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Business News

HSBC boss Stuart Gulliver warns 14,000 more jobs to be cut


HSBC today warned that it could cut up to another 14,000 jobs worldwide as chief executive Stuart Gulliver continues to take the axe to the cost base of Europe’s biggest bank.

The latest round of job cuts will run through until 2016, and comes on top of the almost 40,000 posts that have gone since Gulliver took the helm at the start of 2011.

He said he expected the workforce to come down to between 240,000 and 250,000 over the next three years.

As with previous cuts, the bank said the next ones would include both  the sale and closure of non-core businesses and redundancies. It did not specify where the cuts are likely to  fall geographically.

Gulliver also signalled that HSBC could become the first bank in Europe to restart buying back its own shares since the financial crisis began in 2008. He said: “We are generating surplus capital every quarter. We can use that to grow the business, to increase the dividend and to tackle the dilutive effects of investors who choose to take a  scrip dividend.”

A scrip dividend is one where backers take new shares instead of cash, and is particularly popular among the bank’s Far Eastern investors. Each time such new shares are issued, it effectively pushes down earnings per share slightly. Having a share buyback would counter that effect.

Gulliver said such a move would need shareholder approval, so could probably not start until after the annual meeting in 2014. Two years into his first three-year plan, he today lifted the amount of annual cost savings he wants to see by 2016 by $2 billion (£654 million) to $3 billion. He has already cut costs by $4 billion, which was ahead of his original $3.5 billion target, and is now going for twice that figure.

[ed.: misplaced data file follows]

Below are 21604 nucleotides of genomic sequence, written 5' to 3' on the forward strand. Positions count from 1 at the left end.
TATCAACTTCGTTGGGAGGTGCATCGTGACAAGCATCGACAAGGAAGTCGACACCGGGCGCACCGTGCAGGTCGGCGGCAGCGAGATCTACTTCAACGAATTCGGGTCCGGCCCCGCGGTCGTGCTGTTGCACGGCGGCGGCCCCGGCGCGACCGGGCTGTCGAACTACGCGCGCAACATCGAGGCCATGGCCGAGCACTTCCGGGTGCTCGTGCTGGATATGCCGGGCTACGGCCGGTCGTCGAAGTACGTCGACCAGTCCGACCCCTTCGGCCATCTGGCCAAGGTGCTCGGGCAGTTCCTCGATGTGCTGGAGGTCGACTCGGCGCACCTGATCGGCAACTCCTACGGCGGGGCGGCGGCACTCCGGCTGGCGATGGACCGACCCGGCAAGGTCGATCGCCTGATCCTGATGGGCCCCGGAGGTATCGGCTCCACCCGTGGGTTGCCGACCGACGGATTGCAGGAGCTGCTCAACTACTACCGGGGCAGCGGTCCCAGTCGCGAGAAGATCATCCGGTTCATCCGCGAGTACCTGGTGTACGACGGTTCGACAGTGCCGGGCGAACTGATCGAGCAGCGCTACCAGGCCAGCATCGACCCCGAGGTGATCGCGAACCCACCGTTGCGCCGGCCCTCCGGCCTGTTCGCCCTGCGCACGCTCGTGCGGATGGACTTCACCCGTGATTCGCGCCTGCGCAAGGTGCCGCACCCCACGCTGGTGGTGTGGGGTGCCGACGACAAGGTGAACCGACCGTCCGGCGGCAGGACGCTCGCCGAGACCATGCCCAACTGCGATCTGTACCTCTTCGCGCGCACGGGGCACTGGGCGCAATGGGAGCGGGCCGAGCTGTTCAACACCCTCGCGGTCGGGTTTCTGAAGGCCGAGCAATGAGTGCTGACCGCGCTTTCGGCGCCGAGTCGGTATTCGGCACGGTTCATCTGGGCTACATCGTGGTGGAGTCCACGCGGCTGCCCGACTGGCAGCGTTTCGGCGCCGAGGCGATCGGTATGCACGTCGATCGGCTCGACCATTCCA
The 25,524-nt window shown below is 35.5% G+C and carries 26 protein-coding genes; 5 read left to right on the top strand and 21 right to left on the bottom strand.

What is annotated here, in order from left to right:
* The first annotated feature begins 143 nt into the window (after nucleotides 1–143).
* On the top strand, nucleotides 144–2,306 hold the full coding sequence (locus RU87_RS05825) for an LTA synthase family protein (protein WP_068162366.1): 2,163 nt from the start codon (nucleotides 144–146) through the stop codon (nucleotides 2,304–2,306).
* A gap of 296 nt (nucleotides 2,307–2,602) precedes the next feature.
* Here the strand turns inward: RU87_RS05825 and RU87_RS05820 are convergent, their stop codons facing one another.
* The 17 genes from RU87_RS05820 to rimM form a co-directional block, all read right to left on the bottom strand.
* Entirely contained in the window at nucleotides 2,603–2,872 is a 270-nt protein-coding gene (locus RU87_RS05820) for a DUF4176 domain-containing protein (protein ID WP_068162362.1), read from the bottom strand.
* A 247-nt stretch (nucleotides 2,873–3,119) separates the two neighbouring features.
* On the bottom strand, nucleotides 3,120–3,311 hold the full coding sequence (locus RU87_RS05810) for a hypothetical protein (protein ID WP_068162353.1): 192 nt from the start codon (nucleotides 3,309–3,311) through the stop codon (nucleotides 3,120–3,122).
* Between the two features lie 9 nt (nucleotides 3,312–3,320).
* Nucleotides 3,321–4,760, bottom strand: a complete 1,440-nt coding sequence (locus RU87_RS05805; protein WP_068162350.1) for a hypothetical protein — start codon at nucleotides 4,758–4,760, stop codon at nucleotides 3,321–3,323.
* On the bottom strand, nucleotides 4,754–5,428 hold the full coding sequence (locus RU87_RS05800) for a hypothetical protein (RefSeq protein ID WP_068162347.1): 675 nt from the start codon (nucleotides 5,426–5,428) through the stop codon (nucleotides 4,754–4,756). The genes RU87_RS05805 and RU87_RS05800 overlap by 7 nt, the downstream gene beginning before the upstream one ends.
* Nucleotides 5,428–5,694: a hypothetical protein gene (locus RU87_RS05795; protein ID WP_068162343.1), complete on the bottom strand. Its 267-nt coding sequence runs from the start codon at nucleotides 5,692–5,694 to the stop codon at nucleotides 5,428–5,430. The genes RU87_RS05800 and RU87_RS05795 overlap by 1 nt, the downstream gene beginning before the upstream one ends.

He said he wants the bank to focus its growth on commercial banking in the Far East and Latin America and within retail banking on wealth management in the UK and Far East.

Gulliver did not set a new target for how many more businesses could be closed or sold, having already got rid of 52 non-core or underperforming ones. He added: “HSBC is now simpler, easier to manage and ready to  take advantage of growth opportunities. We will continue to exert tight cost discipline while streamlining processes and procedures.”

HSBC last week reported 2012 pre-tax profits of $8.4 billion, almost double what it made in the previous year. The shares today rose 5p to 751.4p.